Global Times | Global Times
Published on July 05, 2011 02:33

Yingluck Shinawatra, sister of Thaksin Shinawatra, has become Thailand's first female prime minister.

In the five years since Thaksin was deposed, the red shirts and yellow shirts have been wrestling for control, splitting Thai society and dragging the country's economy down.

The only gain seems to be the victory of democracy, but this is a limited test of democracy since it challenges neither the king nor the military.

Most countries in the world have been making progress in pursuing democracy. But we must weigh the price, especially the effectiveness in bringing a better life to people.

Most Southeast Asian countries are "sub-democratic" entities where democracy and authoritarian rule mix with each other. This kind of political system appears to be socially costly, and is not real democracy.

The Asian countries that best learnt from Western democracy are Japan and South Korea.

Japan's success has come with a huge sacrifice, namely military occupation by the US. The situation is slightly different with South Korea. But politically, the country is also apparently largely dependent on the US.

The special historical roles of Japan and South Korea are hard to copy for Southeast Asian countries.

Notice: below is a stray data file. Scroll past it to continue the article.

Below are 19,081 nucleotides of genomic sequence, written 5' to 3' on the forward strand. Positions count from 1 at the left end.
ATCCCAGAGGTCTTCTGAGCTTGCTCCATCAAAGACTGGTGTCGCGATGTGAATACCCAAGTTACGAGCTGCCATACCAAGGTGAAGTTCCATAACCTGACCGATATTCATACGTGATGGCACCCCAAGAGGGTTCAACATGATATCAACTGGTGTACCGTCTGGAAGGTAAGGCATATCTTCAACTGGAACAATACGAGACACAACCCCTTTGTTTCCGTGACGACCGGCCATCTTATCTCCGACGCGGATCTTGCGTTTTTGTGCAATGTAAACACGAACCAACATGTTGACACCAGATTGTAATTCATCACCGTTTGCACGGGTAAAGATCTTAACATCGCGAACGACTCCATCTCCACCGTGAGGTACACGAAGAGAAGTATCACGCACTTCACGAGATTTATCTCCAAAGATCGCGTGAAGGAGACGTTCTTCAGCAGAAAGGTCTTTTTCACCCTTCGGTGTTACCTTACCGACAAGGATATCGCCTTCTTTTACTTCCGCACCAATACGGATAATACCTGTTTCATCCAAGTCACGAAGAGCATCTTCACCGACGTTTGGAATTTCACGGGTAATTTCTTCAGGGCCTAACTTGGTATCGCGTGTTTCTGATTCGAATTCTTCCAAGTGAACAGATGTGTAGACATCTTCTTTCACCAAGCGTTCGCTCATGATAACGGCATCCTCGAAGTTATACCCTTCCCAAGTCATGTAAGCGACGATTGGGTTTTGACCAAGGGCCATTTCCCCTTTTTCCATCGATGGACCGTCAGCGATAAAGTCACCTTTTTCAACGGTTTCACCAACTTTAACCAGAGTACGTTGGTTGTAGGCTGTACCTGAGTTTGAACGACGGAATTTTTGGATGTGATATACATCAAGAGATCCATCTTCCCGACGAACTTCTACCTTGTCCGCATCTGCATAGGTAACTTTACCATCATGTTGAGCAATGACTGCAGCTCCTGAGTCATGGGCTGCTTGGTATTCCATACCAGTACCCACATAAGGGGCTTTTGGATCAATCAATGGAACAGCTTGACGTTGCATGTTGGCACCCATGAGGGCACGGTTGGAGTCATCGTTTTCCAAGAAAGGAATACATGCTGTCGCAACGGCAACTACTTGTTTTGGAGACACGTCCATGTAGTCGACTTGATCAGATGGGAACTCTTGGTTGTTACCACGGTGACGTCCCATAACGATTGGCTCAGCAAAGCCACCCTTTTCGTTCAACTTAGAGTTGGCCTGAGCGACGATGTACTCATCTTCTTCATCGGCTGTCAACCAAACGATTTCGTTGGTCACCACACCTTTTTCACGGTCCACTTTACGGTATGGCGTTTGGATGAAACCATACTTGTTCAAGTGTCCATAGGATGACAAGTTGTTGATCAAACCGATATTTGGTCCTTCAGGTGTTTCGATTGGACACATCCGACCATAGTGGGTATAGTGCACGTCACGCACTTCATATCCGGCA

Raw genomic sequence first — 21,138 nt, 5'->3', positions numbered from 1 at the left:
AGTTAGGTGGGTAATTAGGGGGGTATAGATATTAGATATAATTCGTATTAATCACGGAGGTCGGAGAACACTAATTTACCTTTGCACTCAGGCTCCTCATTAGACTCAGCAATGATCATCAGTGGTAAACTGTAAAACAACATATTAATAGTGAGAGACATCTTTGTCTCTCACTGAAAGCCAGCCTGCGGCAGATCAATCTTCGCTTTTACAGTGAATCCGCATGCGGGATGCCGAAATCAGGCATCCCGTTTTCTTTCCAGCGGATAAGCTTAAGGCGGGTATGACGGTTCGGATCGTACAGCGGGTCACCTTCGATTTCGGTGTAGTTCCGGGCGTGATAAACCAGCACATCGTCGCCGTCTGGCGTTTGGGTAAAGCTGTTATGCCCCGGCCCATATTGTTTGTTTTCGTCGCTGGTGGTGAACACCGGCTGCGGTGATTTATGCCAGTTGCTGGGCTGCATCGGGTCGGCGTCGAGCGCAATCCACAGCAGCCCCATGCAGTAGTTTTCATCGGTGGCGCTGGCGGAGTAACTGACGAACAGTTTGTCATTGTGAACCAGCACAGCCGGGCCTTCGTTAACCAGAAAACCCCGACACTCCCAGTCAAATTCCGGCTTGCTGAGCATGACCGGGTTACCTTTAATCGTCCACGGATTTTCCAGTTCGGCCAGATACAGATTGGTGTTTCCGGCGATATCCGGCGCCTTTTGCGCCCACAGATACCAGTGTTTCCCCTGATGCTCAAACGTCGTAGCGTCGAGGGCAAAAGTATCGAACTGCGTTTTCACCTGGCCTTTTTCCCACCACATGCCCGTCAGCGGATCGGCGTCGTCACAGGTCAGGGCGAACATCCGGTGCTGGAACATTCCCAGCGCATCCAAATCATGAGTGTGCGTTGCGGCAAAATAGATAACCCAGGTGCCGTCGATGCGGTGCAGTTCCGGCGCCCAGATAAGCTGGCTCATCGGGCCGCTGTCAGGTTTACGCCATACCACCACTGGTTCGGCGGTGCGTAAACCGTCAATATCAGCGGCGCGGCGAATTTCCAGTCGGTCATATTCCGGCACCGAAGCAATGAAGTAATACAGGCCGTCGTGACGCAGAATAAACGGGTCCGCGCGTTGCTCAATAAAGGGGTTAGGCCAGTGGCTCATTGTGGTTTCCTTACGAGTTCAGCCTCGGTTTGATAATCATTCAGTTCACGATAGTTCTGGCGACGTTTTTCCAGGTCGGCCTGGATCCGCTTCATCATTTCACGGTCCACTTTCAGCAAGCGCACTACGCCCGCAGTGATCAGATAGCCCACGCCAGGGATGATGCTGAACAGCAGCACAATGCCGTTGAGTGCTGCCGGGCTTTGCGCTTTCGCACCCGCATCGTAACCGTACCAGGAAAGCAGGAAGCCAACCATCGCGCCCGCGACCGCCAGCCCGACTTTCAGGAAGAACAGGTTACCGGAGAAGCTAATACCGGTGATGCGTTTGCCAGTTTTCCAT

The establishment of a democratic system needs financial support.

The introduction of democracy to Japan and South Korea was financially supported by the US. Poorer countries will face more severe conflicts and fighting among various social interests groups. It is hard to harness such kind of fighting, and so far more countries are losing than winning.

Chinese society agrees that the country needs to develop democracy. But we must make sure what democracy is comprised of, and how we can realize it at the least cost.

Some define Western democracy as elections. But if elections are the only element of democracy, what is affecting many countries in the world will make people flinch.

Ballots have apparently not brought real power to the people in many countries, because their choices did not prevent their countries from plunging into turmoil.

What people want most is an increasingly better life and a peaceful and progressive society, in which everyone's rights are protected but where they cannot hurt public interests.

Elections do not necessarily guarantee all these. If elections can realize these goals, it is real democracy. If elections destroy these goals, it is false democracy.

Western democratic models can be an important reference. Emerging countries' experiments can be a lesson.

But China has to explore the path to democracy according to its own situation, not repeat the same errors that some other countries have experienced.

Posted in: Editorial